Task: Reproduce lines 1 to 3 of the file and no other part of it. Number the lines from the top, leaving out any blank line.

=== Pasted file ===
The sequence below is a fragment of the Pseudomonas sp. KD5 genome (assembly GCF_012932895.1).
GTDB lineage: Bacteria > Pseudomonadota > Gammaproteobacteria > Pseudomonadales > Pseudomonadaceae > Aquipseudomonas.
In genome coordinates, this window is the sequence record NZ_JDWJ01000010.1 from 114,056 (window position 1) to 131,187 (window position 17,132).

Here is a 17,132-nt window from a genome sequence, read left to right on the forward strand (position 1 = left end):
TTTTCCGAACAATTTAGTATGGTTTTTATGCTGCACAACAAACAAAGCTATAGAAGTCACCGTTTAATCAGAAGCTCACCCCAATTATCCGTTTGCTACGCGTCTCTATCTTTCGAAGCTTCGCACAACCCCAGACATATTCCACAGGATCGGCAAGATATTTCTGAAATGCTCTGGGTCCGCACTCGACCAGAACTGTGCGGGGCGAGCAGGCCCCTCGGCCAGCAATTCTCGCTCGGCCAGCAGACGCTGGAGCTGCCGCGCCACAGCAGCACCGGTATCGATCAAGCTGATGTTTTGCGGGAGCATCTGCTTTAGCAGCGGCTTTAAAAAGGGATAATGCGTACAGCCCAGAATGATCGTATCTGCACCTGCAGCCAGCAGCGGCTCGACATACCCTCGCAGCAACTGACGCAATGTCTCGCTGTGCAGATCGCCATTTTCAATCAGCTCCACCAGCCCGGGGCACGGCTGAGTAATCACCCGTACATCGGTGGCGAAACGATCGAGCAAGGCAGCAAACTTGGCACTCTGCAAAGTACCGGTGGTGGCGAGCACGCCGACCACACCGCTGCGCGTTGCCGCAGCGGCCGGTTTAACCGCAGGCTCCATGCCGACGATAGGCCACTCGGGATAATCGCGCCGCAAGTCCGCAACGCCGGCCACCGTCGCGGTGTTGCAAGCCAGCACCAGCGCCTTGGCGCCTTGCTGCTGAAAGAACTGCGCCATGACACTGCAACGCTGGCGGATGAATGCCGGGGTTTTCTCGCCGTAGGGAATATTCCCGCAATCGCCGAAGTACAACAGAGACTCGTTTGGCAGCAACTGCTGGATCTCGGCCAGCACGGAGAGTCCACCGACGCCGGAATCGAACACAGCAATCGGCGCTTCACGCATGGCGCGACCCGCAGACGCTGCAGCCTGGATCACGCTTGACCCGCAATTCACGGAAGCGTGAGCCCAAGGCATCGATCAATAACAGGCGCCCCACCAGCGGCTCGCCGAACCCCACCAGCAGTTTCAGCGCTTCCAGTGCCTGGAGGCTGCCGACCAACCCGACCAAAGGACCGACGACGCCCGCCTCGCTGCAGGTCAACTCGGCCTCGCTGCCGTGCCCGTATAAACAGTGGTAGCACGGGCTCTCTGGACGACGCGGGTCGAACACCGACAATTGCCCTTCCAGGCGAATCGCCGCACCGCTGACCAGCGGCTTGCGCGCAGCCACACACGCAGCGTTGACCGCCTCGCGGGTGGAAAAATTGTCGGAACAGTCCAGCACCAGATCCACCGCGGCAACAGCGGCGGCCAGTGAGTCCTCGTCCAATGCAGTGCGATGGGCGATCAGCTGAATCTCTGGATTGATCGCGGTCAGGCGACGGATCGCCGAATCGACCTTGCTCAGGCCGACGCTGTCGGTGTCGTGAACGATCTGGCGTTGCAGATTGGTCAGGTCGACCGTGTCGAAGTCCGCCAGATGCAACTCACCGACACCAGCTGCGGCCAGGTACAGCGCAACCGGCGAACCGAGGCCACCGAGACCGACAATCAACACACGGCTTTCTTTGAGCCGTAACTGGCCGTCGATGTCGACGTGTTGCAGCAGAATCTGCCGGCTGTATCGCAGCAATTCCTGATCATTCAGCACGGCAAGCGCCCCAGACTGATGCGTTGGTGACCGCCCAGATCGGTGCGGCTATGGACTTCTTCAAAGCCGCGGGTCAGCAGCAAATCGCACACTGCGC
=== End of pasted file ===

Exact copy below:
The sequence below is a fragment of the Pseudomonas sp. KD5 genome (assembly GCF_012932895.1).
GTDB lineage: Bacteria > Pseudomonadota > Gammaproteobacteria > Pseudomonadales > Pseudomonadaceae > Aquipseudomonas.
In genome coordinates, this window is the sequence record NZ_JDWJ01000010.1 from 114,056 (window position 1) to 131,187 (window position 17,132).